Indeed, the story introduced no new characters, which was fine, because there's a lot more to be told about the characters we know. Most of the action centered around trying to find Sophia - Carol's young daughter - who walks off near a stream in a forest while Rick dispatches two menacing walkers. This happens after a tip-top scene in which our band of survivors fend off and mostly elude a huge group of marchers aka walkers, as our group is one its way to Ft. Benning after the disappointment at the CDC in Atlanta.
But the most gut-wrenching moment comes at the very end, when Rick's son Carl gently approaches a buck with beautiful antlers, alive and almost shimmering in the forest. It's a magical moment, showing Rick and Shane that there's still beautiful life in this world- suddenly shattered by a rifle shot (likely from a human hunter) that goes through the deer and fells Carl. The coming attractions indicate he's still alive, but this is the kind of moment, the awful juxtaposition of life and death, that makes The Walking Dead so powerful.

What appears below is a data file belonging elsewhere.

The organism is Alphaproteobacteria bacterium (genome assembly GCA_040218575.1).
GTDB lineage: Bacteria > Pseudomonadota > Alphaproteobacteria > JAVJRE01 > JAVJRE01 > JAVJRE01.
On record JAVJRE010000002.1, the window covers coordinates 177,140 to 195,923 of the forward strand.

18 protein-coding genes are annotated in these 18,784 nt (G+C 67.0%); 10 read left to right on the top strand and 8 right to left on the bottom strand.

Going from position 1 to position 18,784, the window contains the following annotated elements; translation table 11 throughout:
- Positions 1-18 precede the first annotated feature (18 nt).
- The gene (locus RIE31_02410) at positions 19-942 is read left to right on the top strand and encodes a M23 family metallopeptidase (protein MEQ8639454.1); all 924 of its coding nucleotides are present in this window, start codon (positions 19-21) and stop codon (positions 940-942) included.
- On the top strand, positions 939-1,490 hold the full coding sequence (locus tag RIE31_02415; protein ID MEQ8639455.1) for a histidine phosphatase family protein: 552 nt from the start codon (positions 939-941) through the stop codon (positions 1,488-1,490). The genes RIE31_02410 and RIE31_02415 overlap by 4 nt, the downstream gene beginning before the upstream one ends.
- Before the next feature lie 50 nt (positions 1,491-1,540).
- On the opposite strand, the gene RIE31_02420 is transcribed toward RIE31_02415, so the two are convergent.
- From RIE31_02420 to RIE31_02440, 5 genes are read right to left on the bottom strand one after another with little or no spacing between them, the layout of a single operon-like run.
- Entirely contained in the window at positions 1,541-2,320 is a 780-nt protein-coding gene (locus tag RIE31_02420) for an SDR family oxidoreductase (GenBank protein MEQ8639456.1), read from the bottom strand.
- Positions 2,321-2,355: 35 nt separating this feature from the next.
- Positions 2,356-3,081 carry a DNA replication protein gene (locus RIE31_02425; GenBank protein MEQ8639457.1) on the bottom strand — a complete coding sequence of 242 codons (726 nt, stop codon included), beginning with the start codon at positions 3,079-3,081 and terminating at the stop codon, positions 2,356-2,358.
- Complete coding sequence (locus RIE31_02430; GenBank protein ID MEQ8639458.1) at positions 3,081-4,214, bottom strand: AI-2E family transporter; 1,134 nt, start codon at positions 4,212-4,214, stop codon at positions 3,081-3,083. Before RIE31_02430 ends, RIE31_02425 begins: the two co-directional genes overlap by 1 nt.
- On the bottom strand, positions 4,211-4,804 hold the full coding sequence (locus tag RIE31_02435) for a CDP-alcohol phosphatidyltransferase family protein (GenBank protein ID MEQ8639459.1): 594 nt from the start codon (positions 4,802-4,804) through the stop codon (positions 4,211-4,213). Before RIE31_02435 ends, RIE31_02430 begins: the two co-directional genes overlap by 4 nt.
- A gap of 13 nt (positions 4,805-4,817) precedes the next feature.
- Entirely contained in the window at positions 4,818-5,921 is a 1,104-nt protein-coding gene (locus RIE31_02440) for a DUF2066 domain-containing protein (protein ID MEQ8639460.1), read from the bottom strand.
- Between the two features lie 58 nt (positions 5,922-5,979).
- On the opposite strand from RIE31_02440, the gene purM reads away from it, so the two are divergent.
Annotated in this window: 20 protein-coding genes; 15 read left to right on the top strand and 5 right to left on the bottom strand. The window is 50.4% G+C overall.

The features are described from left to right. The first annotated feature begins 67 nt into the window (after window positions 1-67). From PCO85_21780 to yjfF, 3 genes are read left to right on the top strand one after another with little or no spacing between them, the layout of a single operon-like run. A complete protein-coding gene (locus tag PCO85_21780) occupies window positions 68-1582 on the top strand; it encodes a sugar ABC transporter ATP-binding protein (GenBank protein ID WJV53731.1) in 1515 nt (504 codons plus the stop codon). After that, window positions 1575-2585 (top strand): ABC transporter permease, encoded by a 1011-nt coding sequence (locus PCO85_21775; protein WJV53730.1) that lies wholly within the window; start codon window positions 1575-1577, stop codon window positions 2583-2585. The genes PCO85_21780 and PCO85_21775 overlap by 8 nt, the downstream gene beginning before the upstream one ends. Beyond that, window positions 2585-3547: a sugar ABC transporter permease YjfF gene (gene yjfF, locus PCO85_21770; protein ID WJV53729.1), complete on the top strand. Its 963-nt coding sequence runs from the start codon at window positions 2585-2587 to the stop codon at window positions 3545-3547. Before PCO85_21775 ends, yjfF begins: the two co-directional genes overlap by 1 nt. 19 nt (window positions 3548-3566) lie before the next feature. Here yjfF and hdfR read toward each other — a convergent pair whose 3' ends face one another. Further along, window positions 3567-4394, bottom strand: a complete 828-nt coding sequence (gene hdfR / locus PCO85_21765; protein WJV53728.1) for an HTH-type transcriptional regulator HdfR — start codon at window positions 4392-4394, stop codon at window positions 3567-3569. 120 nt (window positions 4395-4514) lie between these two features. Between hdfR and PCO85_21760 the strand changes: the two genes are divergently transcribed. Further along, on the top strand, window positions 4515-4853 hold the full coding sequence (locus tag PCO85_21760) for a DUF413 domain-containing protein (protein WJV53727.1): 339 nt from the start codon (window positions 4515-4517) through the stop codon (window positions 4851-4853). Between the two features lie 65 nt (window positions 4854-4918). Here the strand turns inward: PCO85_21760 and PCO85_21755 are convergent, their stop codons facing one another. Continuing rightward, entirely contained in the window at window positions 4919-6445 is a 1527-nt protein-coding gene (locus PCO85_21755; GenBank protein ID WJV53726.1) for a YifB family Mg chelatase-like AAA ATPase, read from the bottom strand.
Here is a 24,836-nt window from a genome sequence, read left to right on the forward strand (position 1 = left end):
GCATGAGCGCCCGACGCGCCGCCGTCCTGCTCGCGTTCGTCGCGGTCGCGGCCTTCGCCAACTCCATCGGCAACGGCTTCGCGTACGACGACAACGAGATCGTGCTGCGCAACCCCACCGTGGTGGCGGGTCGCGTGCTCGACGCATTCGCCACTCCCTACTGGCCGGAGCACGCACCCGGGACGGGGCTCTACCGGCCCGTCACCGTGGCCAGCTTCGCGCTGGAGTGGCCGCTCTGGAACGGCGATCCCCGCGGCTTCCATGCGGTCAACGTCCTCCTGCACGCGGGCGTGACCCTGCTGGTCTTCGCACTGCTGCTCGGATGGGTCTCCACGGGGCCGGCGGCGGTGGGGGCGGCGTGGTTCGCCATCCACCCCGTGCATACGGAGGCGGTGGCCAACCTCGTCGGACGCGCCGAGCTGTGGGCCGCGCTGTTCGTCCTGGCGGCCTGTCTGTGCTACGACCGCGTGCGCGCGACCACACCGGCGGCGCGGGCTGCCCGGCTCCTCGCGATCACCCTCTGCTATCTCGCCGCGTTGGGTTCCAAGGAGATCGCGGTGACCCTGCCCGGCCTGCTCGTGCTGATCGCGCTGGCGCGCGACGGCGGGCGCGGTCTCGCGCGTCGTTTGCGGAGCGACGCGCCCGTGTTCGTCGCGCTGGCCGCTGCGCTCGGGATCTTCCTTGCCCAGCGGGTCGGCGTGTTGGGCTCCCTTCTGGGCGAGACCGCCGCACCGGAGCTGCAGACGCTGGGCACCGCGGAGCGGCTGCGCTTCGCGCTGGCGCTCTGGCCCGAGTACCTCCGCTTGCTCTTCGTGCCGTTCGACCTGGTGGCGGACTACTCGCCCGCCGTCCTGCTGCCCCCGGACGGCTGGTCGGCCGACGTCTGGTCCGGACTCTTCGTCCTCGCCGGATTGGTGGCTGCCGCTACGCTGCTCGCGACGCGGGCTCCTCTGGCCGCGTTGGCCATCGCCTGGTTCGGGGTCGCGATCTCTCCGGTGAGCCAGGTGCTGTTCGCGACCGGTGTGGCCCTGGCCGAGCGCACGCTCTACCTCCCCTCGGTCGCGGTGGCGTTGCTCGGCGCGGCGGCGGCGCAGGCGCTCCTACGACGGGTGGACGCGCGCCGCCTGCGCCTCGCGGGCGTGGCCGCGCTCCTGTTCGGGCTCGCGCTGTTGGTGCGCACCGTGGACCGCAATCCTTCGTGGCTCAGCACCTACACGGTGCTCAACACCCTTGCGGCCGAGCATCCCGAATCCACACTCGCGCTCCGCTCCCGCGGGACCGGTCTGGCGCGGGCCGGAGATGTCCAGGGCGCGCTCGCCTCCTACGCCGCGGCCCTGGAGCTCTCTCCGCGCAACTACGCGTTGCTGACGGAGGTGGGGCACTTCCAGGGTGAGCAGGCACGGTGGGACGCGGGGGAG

The other persuasive quality comes from the depth of the characters and the human relationships in this hell of a world. The insane triangle - insane by normal standards - of Rick, Shane, and Lori is still very much in play, though there could be something good starting up between Shane and Andrea. She's furious at Dale for forcing her to save her life as the price for saving his last season, and her fury is a good call on the part of the writers.
Looking again at the coming attractions, there are vehicles overhead somewhere down the road in this season, which spells some kind of ultimate hope for our people, and explains exactly why I'll keep watching. The key to The Walking Dead's success, I've thought from the beginning, is life is putting up a good struggle indeed.
See also The Walking Dead 1.1-3: Gone with the Wind, Zombie Style ... The Walking Dead Ends First Season
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The Plot to Save Socrates
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